It can take roughly five to seven days for a coronavirus infection to trigger a positive test result, according to Dr. Otto Yang, an infectious disease specialist at UCLA.
Getting tested too early after a person is exposed to the coronavirus can yield a negative test result, even though the virus has entered the body and has started to replicate.
It can take time for the virus to reproduce to levels high enough in the body to be picked up by a test.
“A single negative test does not mean you will remain negative at any time point after that test,” the CDC says.
What are guidelines for those who are found to be infected?
People found to be infected with the coronavirus should be isolated from people who are not infected.
They should remain isolated until at least 10 days since symptoms first appeared, at least 24 hours with no fever without taking fever-reducing drugs, and other symptoms are improving. The loss of taste and smell “may persist for weeks or months after recovery and need not delay the end of isolation,” the CDC said.
Those with severe COVID-19 illness — like those needing care in a hospital and needing oxygen — may need to stay in isolation for possibly up to 20 days after the symptoms began.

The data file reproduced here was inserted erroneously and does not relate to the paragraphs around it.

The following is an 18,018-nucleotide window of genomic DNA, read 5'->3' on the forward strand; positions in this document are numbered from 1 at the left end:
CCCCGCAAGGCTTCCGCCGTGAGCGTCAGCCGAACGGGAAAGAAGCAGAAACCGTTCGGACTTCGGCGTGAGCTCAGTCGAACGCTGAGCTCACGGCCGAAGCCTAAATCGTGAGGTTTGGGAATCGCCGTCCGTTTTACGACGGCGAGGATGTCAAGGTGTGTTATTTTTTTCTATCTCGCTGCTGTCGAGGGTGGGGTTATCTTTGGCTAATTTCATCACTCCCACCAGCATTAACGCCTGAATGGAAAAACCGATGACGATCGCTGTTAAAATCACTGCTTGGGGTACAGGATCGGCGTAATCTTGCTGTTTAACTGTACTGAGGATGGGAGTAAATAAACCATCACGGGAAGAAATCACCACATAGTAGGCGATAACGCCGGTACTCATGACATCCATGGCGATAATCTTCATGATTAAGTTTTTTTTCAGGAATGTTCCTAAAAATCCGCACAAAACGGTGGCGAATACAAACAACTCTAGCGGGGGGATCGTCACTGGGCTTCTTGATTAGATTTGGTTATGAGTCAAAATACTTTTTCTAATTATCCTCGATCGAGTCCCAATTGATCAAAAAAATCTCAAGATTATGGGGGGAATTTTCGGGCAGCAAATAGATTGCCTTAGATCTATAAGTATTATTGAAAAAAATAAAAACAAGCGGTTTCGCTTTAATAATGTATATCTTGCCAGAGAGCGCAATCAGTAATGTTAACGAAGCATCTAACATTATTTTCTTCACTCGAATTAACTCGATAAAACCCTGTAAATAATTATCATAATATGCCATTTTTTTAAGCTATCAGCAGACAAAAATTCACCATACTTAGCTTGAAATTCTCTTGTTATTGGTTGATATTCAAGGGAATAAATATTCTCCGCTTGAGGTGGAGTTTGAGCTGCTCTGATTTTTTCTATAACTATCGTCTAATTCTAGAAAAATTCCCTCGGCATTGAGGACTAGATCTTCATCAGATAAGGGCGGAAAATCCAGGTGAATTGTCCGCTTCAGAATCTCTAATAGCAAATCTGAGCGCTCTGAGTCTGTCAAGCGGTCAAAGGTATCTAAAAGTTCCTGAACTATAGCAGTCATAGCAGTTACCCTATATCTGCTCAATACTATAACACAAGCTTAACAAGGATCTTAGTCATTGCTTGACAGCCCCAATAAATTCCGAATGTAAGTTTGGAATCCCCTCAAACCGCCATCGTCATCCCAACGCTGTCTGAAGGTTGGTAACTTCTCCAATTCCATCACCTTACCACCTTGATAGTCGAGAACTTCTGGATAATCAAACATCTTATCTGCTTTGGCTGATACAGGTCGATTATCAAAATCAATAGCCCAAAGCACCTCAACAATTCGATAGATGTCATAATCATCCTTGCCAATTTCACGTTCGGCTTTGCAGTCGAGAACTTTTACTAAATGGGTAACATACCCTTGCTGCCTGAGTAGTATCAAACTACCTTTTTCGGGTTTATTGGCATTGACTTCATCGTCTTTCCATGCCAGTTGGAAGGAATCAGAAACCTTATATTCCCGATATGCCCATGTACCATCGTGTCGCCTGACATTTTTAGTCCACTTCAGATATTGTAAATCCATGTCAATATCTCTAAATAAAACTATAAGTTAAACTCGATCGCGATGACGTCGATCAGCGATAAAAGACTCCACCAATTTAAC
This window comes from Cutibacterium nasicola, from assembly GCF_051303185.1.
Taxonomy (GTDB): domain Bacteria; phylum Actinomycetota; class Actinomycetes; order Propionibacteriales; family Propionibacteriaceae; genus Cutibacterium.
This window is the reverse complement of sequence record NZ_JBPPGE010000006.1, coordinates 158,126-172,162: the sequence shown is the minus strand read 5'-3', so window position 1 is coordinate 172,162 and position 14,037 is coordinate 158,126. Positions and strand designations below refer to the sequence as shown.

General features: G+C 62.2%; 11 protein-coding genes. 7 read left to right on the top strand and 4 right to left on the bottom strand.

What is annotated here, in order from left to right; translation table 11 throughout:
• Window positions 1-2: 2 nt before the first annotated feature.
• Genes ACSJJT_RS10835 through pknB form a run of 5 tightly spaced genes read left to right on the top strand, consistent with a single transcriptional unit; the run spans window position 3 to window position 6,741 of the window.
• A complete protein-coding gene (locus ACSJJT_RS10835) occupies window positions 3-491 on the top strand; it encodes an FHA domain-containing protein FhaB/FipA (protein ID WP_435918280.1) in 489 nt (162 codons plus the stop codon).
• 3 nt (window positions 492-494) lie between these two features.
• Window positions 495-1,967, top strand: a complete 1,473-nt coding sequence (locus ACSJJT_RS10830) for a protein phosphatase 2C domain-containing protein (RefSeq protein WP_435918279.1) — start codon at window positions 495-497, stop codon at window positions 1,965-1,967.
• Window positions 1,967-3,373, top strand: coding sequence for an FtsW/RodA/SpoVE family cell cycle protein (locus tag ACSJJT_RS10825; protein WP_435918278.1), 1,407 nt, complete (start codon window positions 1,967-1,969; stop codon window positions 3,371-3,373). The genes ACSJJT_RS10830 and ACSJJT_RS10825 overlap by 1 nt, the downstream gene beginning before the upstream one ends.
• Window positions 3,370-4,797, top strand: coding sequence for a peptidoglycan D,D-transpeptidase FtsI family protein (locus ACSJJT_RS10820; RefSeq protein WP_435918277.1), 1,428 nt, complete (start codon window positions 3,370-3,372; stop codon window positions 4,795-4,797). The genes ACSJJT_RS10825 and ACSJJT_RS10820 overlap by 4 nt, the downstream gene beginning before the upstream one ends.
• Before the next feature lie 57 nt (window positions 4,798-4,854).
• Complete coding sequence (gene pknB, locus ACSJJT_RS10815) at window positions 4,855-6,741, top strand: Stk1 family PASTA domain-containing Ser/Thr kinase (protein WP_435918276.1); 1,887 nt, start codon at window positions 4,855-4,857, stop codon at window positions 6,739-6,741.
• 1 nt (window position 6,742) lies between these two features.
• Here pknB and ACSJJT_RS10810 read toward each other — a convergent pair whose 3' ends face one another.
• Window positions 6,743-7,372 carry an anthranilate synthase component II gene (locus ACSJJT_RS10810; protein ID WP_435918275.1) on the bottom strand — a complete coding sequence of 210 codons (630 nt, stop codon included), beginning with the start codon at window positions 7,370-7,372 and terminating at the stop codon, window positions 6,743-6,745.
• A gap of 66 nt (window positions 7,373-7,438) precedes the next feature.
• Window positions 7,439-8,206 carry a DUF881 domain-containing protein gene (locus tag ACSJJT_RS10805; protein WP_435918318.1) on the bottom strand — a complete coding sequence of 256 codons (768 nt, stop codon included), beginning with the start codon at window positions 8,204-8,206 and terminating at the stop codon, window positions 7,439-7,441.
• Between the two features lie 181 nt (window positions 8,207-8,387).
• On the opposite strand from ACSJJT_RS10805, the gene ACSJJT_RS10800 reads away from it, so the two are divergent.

People testing positive for the virus but with no symptoms can resume being with other people after 10 days have passed since the first positive test. Doctors might suggest that the patient get tested repeatedly to end the isolation earlier, such as through two consecutive negative tests done at least 24 hours apart.
What are guidelines for those who came into contact with infected people?
People who have been in “close contact” with someone who has COVID-19 should be quarantined, which means staying away from others until they know if they’ve been infected.
The CDC defines close contact as being within six feet of someone who has COVID-19 for 15 or more minutes; providing care to someone with disease; having direct physical contact with an infected person, such as through a hug or a kiss; sharing eating or drinking utensils; or being sneezed or coughed out by the infected person.
The CDC says those under quarantine should stay at home for 14 days after their last contact with a person with COVID-19, and monitor for fever, cough and shortness of breath.
“Even if you test negative for COVID-19 or feel healthy, you should stay home (quarantine) since symptoms may appear two to 14 days after exposure to the virus,” the CDC says.
How long is an infected person infectious for?
The CDC says that people with mild to moderate COVID-19 illness may produce infectious coronavirus that can infect other people for up to 10 days after symptoms begin.
But a small percentage of those who have severe COVID-19 illness can remain infectious of up to 20 days.
Can people be reinfected with the coronavirus after getting better?
There’s limited data about reinfection with the coronavirus after recovery from COVID-19, according to the CDC. “This is a new virus, and CDC is actively working to learn more,” the agency said.
Times staff writers Emily Baumgaertner and Deborah Netburn contributed to this report.